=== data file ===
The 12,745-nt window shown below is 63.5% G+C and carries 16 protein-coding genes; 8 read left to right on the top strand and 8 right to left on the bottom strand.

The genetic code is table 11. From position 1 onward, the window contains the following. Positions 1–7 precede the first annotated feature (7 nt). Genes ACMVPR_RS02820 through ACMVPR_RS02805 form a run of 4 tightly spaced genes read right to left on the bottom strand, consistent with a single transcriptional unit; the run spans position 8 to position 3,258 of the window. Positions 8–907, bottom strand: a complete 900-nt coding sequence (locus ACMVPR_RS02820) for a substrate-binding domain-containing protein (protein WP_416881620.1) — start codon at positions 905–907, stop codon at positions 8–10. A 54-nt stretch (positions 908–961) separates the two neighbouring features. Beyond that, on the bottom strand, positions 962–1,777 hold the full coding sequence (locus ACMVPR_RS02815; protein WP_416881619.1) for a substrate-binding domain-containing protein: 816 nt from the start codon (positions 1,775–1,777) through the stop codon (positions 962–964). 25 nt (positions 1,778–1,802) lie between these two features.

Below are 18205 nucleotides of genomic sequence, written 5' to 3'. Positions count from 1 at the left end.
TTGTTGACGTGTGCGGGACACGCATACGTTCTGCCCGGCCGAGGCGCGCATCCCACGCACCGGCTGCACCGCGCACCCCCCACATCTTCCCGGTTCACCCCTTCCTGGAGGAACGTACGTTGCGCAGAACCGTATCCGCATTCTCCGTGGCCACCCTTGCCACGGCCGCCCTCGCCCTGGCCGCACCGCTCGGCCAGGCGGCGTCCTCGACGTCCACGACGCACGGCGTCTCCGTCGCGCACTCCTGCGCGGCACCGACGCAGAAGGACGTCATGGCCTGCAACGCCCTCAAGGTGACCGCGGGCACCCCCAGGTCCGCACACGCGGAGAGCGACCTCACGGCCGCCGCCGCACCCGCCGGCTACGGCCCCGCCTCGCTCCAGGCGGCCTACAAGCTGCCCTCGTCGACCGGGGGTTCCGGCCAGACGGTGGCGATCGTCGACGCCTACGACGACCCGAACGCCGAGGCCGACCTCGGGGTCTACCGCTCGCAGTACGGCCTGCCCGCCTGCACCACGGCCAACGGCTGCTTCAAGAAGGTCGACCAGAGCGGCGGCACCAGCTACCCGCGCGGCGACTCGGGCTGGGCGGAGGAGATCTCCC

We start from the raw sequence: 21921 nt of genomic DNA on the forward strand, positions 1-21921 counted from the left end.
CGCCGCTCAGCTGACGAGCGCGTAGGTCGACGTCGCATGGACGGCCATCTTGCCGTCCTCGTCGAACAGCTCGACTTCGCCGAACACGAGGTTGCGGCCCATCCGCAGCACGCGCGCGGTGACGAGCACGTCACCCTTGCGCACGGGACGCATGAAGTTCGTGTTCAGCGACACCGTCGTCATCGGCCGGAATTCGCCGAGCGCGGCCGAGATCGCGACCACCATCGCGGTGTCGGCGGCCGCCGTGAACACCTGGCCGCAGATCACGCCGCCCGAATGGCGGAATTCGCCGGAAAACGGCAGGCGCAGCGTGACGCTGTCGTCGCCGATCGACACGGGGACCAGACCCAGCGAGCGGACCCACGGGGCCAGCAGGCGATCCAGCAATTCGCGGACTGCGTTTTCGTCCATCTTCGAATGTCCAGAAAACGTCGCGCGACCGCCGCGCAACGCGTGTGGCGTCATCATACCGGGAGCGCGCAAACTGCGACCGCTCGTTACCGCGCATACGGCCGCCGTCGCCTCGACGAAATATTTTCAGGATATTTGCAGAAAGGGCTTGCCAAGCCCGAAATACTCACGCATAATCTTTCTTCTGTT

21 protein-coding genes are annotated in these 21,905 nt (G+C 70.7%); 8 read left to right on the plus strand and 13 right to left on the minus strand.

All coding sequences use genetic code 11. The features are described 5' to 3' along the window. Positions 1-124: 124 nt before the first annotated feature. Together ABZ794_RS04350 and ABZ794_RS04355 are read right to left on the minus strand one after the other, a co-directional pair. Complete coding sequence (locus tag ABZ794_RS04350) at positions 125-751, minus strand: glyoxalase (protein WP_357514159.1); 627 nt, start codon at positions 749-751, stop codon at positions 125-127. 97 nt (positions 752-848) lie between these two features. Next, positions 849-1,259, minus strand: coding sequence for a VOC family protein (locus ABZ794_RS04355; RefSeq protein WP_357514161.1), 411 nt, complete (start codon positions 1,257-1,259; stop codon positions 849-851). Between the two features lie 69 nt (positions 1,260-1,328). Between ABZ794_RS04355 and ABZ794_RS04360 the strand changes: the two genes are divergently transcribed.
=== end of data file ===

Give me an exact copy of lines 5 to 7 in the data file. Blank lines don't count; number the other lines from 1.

We start from the raw sequence: 21921 nt of genomic DNA on the forward strand, positions 1-21921 counted from the left end.
CGCCGCTCAGCTGACGAGCGCGTAGGTCGACGTCGCATGGACGGCCATCTTGCCGTCCTCGTCGAACAGCTCGACTTCGCCGAACACGAGGTTGCGGCCCATCCGCAGCACGCGCGCGGTGACGAGCACGTCACCCTTGCGCACGGGACGCATGAAGTTCGTGTTCAGCGACACCGTCGTCATCGGCCGGAATTCGCCGAGCGCGGCCGAGATCGCGACCACCATCGCGGTGTCGGCGGCCGCCGTGAACACCTGGCCGCAGATCACGCCGCCCGAATGGCGGAATTCGCCGGAAAACGGCAGGCGCAGCGTGACGCTGTCGTCGCCGATCGACACGGGGACCAGACCCAGCGAGCGGACCCACGGGGCCAGCAGGCGATCCAGCAATTCGCGGACTGCGTTTTCGTCCATCTTCGAATGTCCAGAAAACGTCGCGCGACCGCCGCGCAACGCGTGTGGCGTCATCATACCGGGAGCGCGCAAACTGCGACCGCTCGTTACCGCGCATACGGCCGCCGTCGCCTCGACGAAATATTTTCAGGATATTTGCAGAAAGGGCTTGCCAAGCCCGAAATACTCACGCATAATCTTTCTTCTGTT

21 protein-coding genes are annotated in these 21,905 nt (G+C 70.7%); 8 read left to right on the plus strand and 13 right to left on the minus strand.